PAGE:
I made this cake over Christmas as an alternative to pudding – it is based on a recipe from a great book called “From Lynda’s Table”. Lynda is the proprietor of Dublin Cookery School, and published this book last year, chronicling her foodie travels around the world. Here, I am using ground almonds instead of hazelnuts, a drop of chocolate liquor for depth of flavour and adding white chocolate ganache to top. It worked really well, so easy to make, and looked quite elegant on the table. Also, a little goes a long way as it is very rich. Bonus: it is gluten-free, so family/friends who are coeliac can indulge too.
170g ground almonds
170g dark chocolate (I like Lindt 70 percent for this, but the Monsieur Roth brand available in Aldi/Lidl is perfect, and significantly cheaper.)
1 tsp chocolate liquor, or kaluha (brandy at a push).
1. Preheat the oven to 190C. Grease and line a 9” circular tin.
2. Separate the eggs, leaving the whites to one side. Cream the butter and the sugar until smooth, and gradually add the yolks one by one, beating well with each addition.
3. Melt the chocolate in the microwave, or over some boiling water in a heatproof bowl. Allow the chocolate to cool slightly, then mix with the butter/sugar/eggyolky mixture.
4. Beat the egg-whites until stiff (i.e. when you can tip the bowl over, and they don’t collapse onto the floor – i.e. don’t check this until you’re sure kiddo.)
5. Fold the egg whites into the chocolate mixture scoop by scoop, alternating with a couple of a spoons of grounds almonds, until all the ingredients are combined. Add the liquor.
6. Bake the cake for around 40 minutes in the preheated oven – test it with a skewer to see if it is done after about 38 minutes. Be aware that the cake will deflate as it cools, and may even sink inwards a little in the centre.
170g dark chocolate, chopped quite finely.
175ml single cream.
1. Heat the cream in a saucepan. Just as the cream is coming to the boil, add the chocolate, remove from the heat and stir gently until melted.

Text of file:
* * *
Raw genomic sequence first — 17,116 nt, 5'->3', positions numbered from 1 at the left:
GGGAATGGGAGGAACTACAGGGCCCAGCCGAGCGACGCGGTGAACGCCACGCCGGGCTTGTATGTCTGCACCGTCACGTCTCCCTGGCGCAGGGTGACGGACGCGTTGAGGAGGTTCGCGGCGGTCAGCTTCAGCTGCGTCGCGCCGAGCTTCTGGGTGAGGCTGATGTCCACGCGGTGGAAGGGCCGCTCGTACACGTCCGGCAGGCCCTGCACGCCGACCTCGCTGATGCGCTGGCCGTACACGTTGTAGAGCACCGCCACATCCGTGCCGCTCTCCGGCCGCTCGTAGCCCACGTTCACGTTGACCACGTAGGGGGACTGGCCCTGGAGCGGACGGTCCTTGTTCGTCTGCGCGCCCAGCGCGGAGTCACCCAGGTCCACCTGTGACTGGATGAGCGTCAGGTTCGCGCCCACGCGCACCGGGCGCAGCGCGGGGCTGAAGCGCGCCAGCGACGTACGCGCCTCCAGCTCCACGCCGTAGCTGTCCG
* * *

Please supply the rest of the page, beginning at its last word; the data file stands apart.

2. Allow to cool until it is about the consistency of thick yoghurt – pop it into the fridge if you like, but if you leave it too long, it will set quite hard. If this happens, you can heat it up in the microwave, but again you’ll have to wait for it to cool again, so it can be easier just to let it cool naturally the first time!
3. If you are having this for a special occasion, you can also make a 1/2 batch of white ganache (exactly the same as above) for decorating.
4. Generally, when the ganache is at the consistency you want it at, just dump it over the top of the cake, and allow it to cover the sides evenly. It might seem like you will lose a good bit down the sides, but pop the cake on some greaseproof paper, and you can scrape it off and reuse. This is so much easier than trying to smooth it out yourself.
5. Allow the dark chocolate to cool before you attempt a spiral with the white – I generally use a make-shift piping bag made out of a plastic sandwich bag, and just cut the top off. Bear in mind that the white chocolate will spread, so don’t try anything too intricate!
To serve – keep it in the fridge until about 20 mins pre-serving, and then remove, so the sponge isn’t freezing. It is great for a couple of days, it keeps very well, and for up to a week in a tin, without the icing. It is rich, so cut in small slices.